Extreme topographic differences and a striking elevation gradient (ranging from 1,360 feet (412 m) in the foothills to 14,494 feet (4,417 m) along the Sierran crest) create a rich tapestry of environments, from the hot, dry lowlands along the western boundary to the stark and snow-covered alpine high country.
This topographic diversity in turn supports over 1,200 species (and more than 1,550 taxa, including subspecies and varieties) of vascular plants, which make up dozens of unique plant communities. These include not only the renowned groves of massive giant sequoia, but also vast tracts of montane forests, spectacular alpine habitats, and oak woodlands and chaparral.
The richness of the Sierran flora mirrors that of the state as a whole--of the nearly 6,000 species of vascular plants known to occur in California, over 20% of them can be found within Sequoia and Kings Canyon National Parks.
Along the western edge of the parks, the Great Central Valley gives way to blue oak savanna and a mosaic of chaparral types. Unlike most of the park vegetation, which is made up of plant species native to the region, the foothill grassland is primarily non-native annual grasses that were introduced to California during the mid-19th century and have subsequently become naturalized. The slow-growing, gnarled blue oaks that dot this landscape can be hundreds of years old.
USGS photo by Linda Mutch
Above the upper-most edge of the montane forests, subalpine woodlands define the limit of tree life in the Sierra. In Sequoia National Park, these include the southernmost populations of foxtail pine, a close relative of the long-lived bristlecone pine which can be found in the White Mountains to the east. Downed pieces of foxtail wood can persist intact for thousands of years, preserved by the extremely cold and dry conditions that characterize the high elevations. To the north, stands of whitebark pine provide a critical food source for the ubiquitous Clark's nutcracker.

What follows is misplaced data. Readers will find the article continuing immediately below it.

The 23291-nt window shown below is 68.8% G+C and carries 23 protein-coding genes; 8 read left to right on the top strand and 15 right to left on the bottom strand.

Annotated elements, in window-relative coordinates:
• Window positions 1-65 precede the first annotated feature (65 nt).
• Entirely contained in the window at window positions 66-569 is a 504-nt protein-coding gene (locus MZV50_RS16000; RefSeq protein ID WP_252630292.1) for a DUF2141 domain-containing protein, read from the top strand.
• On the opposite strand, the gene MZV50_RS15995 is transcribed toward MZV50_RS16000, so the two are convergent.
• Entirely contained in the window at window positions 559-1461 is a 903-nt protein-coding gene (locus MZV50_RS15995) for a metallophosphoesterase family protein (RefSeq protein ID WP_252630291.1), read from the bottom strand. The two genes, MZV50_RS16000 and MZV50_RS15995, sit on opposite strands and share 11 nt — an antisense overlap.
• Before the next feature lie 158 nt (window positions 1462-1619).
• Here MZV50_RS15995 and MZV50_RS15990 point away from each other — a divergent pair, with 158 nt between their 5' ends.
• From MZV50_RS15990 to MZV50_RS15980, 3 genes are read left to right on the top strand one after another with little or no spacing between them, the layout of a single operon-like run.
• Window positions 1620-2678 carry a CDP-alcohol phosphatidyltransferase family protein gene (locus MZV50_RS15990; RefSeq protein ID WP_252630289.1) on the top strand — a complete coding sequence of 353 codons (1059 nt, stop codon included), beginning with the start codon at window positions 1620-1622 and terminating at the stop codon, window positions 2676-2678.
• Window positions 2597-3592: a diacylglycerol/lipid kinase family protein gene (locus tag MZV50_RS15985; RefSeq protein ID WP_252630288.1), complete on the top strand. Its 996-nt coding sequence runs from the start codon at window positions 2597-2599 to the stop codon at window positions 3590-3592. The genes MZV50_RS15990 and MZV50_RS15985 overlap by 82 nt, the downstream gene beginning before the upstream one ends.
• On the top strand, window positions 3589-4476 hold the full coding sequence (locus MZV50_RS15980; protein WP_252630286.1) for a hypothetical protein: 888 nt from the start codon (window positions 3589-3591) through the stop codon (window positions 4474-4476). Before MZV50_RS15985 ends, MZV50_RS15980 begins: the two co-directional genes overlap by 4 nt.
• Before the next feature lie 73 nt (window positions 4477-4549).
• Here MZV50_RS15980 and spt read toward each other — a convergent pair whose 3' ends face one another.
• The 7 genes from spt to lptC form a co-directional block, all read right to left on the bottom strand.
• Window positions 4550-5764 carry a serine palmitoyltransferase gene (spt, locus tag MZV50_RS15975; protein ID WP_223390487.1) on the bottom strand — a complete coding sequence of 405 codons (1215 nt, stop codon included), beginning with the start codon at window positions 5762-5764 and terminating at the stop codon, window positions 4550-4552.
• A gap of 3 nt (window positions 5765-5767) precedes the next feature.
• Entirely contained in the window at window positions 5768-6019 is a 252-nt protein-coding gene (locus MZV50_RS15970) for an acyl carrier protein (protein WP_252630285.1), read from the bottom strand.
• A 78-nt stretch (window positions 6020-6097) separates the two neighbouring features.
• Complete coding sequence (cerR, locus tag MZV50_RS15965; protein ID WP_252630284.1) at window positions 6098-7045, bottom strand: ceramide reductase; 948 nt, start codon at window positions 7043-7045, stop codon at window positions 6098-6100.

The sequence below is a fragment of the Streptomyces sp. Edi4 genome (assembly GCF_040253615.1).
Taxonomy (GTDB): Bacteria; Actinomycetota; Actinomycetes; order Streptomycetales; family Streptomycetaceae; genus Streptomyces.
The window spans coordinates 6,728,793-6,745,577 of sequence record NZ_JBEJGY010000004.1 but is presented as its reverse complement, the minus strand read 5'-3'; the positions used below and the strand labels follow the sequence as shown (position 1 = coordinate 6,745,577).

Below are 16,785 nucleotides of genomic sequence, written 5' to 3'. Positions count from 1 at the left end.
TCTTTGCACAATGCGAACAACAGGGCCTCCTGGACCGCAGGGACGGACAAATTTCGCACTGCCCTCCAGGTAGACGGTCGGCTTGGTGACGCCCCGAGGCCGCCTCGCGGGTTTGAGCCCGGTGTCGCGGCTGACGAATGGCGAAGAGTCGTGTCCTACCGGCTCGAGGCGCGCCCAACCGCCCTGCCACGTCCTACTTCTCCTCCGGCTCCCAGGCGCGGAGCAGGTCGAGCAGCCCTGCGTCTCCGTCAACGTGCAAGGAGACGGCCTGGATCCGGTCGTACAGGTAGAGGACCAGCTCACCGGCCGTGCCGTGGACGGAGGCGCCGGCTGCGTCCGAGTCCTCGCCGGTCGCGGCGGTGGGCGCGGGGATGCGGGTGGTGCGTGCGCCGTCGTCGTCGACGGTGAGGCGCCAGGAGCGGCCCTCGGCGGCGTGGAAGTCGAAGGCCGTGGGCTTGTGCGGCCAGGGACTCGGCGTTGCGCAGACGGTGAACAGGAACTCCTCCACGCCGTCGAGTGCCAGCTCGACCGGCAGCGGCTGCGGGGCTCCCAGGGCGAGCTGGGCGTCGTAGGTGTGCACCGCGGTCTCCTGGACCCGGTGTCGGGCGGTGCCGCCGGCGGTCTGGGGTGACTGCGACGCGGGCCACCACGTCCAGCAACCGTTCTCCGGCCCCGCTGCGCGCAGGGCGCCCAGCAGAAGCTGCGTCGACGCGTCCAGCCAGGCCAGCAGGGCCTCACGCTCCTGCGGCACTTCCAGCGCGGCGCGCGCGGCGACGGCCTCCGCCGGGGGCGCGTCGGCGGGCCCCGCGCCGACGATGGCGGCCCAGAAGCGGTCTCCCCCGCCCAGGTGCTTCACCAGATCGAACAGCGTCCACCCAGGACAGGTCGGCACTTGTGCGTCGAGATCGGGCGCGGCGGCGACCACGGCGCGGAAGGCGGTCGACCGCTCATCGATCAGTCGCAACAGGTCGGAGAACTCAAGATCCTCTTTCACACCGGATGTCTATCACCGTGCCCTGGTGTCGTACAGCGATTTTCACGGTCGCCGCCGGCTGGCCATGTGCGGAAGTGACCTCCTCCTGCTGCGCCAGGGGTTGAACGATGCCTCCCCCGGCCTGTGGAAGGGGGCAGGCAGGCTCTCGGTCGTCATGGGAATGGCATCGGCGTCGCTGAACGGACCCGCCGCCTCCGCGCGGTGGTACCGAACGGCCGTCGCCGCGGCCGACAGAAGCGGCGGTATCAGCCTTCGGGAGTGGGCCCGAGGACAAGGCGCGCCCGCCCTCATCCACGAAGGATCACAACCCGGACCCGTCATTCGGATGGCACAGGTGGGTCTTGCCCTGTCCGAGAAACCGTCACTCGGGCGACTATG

Photo by Anthony Caprio
Where soils are too saturated or shallow to support tree growth, numerous meadows can be found in the montane, subalpine and alpine zones. Wet meadows support a remarkably diverse assemblage of grasses, sedges and wildflowers, which provide essential habitat for many small mammals, birds, and insects. Dryland meadows, too, are an important source of food and shelter for animals of the higher elevations.
The parks’ vegetation management programs focus on understanding the parks’ flora and vegetation, protecting rare species, restoring natural fire regimes to forest and chaparral ecosystems, monitoring and controlling invasive non-native (exotic) plants, restoring disturbed habitats and landscapes, and monitoring and managing impacts from recreational and administrative uses. Brief overviews of these programs are found on the following pages, along with suggestions for additional sources of information.